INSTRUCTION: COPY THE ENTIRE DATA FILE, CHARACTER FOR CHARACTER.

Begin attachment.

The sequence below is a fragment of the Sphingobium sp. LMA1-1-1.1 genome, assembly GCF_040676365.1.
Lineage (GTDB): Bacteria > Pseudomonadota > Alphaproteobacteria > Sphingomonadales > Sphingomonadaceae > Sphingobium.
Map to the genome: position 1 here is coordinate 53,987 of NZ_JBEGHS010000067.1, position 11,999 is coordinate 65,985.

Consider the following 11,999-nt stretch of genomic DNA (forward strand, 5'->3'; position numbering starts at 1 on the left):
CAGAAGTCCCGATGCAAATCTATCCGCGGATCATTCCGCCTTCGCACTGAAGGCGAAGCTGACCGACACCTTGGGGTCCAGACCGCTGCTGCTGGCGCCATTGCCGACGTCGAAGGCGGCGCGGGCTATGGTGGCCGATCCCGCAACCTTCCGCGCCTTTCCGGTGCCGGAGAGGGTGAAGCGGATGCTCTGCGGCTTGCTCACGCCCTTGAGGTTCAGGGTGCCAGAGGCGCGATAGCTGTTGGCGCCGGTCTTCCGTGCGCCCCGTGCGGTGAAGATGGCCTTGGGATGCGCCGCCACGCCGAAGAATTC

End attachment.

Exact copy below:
The sequence below is a fragment of the Sphingobium sp. LMA1-1-1.1 genome, assembly GCF_040676365.1.
Lineage (GTDB): Bacteria > Pseudomonadota > Alphaproteobacteria > Sphingomonadales > Sphingomonadaceae > Sphingobium.
Map to the genome: position 1 here is coordinate 53,987 of NZ_JBEGHS010000067.1, position 11,999 is coordinate 65,985.

Consider the following 11,999-nt stretch of genomic DNA (forward strand, 5'->3'; position numbering starts at 1 on the left):
CAGAAGTCCCGATGCAAATCTATCCGCGGATCATTCCGCCTTCGCACTGAAGGCGAAGCTGACCGACACCTTGGGGTCCAGACCGCTGCTGCTGGCGCCATTGCCGACGTCGAAGGCGGCGCGGGCTATGGTGGCCGATCCCGCAACCTTCCGCGCCTTTCCGGTGCCGGAGAGGGTGAAGCGGATGCTCTGCGGCTTGCTCACGCCCTTGAGGTTCAGGGTGCCAGAGGCGCGATAGCTGTTGGCGCCGGTCTTCCGTGCGCCCCGTGCGGTGAAGATGGCCTTGGGATGCGCCGCCACGCCGAAGAATTC